Borderlands 2 features the same Catch-A-Ride system found in the first game, where you can instantly create an armed-to-the-teeth hooptie to cruisre around in. The health of the vehicle is linked to the driver's overall health, a great feature that keeps vehicular combat challenging. And, since the vehicles feature unlimited ammo and no cooldown for turrets, it's awful helpful to park a vehicle at a distance and start raining hellfire and destruction on your unwitting foes. Just watch that health bar! When your ride goes BOOM!!! it really sucks to hoof it across a map to find another one. And all those pesky little spiderants and thrashers you drove past are not too happy to see you again.
Badass Rank leads to MORE Badassery!:
The implementation of the Badass Rank system adds the fun of leveling up without having to actually level up. Completing the challenges and earning tokens to spend on small upgrades give the feel of constant progress, but unlike leveling up there isn't much notice you've earned a token. A small message appears in the lower-left corner but when you're in a frenzied firefight it barely registers. And, if you're playing co-op, the action doesn't stop when you pause so you can't automatically stop what you're doing and spend the points. Keep an eye out for Badass Token messages, and get in the habit of checking your token collection after each optional mission or heavy firefight. The bonuses are small (.5 percent here, .7 percent there) but the skills they apply to, like recoil reduction or maximum health, are applied to all of your characters. It's a great way to get a head start, skill-wise, for new classes you want to experiment with.
Co-Op is King!:
Borderlands 2, like sexual intercourse, is better with a live partner. And, like sex, you can develop an addictive, co-dependent relationship with someone you barely know. Suddenly, you find yourself experimenting with two or three partners. And you're having the time of your life. I've praised the co-op system at length already, I won't detail all the perks here. But if you're going it alone you're just not having the fun you should be. Not to mention the added XP from tougher baddies and the sweeter loot they drop when you liquefy their skulls.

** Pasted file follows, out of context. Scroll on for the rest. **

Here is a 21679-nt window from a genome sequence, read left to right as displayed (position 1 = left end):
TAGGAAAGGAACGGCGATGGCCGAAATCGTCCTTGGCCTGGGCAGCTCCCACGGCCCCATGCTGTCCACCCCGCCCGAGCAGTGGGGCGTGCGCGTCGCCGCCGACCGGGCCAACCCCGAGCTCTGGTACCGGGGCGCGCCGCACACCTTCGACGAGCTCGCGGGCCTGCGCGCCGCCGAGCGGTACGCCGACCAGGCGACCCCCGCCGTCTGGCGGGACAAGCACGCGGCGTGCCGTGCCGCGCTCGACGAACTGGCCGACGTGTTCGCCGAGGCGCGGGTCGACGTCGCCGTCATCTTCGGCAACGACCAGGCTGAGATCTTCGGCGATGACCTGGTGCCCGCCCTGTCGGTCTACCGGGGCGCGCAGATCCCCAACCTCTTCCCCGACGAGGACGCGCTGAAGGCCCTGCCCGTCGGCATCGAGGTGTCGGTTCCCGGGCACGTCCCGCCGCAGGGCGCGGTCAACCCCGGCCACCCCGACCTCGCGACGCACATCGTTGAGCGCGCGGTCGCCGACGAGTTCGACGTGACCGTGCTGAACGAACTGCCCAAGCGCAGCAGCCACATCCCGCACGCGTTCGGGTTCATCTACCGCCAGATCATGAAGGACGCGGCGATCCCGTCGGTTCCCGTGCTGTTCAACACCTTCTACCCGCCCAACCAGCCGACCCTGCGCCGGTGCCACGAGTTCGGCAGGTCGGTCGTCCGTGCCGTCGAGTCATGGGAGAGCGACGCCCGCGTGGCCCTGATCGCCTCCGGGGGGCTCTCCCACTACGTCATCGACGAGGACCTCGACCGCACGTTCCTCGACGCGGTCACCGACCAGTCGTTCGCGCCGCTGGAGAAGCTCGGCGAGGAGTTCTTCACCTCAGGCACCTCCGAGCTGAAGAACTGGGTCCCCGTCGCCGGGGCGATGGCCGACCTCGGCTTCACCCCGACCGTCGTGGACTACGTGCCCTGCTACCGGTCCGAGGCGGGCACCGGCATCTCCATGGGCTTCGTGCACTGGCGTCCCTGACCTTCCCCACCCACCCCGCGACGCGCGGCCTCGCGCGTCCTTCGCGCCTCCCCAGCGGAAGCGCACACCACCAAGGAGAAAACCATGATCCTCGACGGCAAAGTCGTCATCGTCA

Respec That Skill Tree Son!:
The new and improved skill tree in Borderlands 2 can lead to some agonizing decisions. For your early levels, say 1-10 or 1-15, you're going to spend points on health, ammo and shield upgrades because your character has minimal health and, probably, a lackluster shield. Onec you start creeping into the teens and twenties, though, the eight percent health boost you spent two skill points on is less useful. Thank your lucky stars Gearbox knows how to make a user friendly game! Respec your skill tree and reassign those points for maximum effect. Having 20 points to work with leads to a different kind of budget than adding it all up one point at a time. Tinker, tinker, tinker until you find a skill set that works best for you.
There's nothing like a little harmless gambling to pass the time in Sanctuary. You'll see slot machines in a variety of locations and I HIGHLY recommend playing them. For starters, the jackpots can dish out some decent loot. And that's all it takes to get you hooked. In true Vegas fashion the machines dole out a lot of small wins, i.e. cash or items worth half of what you put into it, so you feel compelled to keep pulling the lever and crossing your fingers. It's a fun distraction and great source of premium loot. Except for the occasional live grenade ...